volume of the Law Review is dedicated to papers from this annual symposium. Finally, please note that a limited amount of money may be available to presenters for travel expenses. We look forward to your submissions. If you have further questions, please contact Prof. Michele Gilman at mgilman@ubalt.edu.Call for Papers 2011 new date.pdf (application/pdf Object).



Come join us in Dublin, Ireland as feminists meet to discuss the relationship between the university and social change.  We will explore the methods used by feminist advocates and academics to reach across boundaries constructed by region, profession and at times ideological difference.  The conference will interrogate how scholarship, clinical interventions, and academic-NGO collaboration has the capacity to generate social change in such areas as human rights, environmental justice, reproductive justice, the family and the workplace.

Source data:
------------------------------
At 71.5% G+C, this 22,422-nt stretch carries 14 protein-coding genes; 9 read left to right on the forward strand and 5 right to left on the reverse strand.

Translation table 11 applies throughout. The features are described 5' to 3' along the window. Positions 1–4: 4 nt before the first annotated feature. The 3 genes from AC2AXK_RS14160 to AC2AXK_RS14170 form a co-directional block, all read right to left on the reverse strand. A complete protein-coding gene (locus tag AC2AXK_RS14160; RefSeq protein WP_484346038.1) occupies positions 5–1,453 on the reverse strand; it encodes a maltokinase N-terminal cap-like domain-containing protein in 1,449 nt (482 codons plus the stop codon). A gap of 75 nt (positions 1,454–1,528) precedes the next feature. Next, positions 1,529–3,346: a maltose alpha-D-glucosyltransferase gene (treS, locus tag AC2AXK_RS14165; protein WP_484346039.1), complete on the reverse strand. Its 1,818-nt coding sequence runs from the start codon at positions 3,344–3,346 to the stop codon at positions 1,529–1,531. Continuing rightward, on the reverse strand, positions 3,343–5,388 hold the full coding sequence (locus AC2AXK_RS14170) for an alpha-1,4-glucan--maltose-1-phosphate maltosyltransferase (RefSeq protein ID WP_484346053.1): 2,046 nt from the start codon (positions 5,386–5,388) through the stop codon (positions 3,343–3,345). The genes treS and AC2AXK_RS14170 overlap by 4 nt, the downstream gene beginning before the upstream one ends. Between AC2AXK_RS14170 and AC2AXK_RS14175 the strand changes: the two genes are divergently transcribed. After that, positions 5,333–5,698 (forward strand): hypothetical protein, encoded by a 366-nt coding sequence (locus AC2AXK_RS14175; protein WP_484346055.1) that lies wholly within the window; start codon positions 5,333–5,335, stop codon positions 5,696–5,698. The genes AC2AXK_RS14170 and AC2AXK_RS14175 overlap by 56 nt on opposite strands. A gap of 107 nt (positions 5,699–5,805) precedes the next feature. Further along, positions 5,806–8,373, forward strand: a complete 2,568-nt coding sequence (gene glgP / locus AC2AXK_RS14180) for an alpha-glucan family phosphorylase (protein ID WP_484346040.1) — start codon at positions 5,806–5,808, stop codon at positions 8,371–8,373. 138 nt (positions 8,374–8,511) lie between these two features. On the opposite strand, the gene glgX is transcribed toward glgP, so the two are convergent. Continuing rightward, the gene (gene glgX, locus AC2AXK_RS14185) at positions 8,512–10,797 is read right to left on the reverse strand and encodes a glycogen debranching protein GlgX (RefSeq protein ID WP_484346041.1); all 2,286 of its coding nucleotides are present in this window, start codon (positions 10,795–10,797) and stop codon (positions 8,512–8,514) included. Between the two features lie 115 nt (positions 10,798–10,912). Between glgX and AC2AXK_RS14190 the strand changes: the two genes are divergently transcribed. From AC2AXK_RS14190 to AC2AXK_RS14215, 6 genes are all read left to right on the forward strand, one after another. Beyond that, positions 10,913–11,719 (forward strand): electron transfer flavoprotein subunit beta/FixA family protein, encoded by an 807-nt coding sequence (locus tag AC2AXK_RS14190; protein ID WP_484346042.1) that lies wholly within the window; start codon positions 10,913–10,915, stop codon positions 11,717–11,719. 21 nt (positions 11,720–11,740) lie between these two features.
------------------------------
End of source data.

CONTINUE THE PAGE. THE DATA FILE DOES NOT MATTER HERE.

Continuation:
Online registration will be available from December 2010 @ http://www.ucd.ie/socialjustice/

100 euro/full-time academics
50 euro/staff of civil society organisations
15 euro/students and unwaged persons

We are inviting people to submit proposals for individual papers or panels with three presenters constructed around a chosen theme. If you are interested in presenting please follow these directions:

PRESENTERS FROM THE US & CANADA:   SEND A SHORT PROPOSAL TO PROFESSOR KRIS MICCIO AT kmiccio@law.du.edu no later than December 15, 2010


SEND A SHORT PROPOSAL TO JUDY WALSH AT judy.walsh@ucd.ie no later than December 15, 2010.

Proposals should contain the following information:

Please take into account that all panels will use a discussion format. Therefore we are looking for short papers that are designed to initiate a dialogue with all participants.

Conference sponsored by:

School of Social Justice, University College Dublin

The Sturm College of Law, University of Denver

Whittier Law School, California

The Irish Fulbright Commission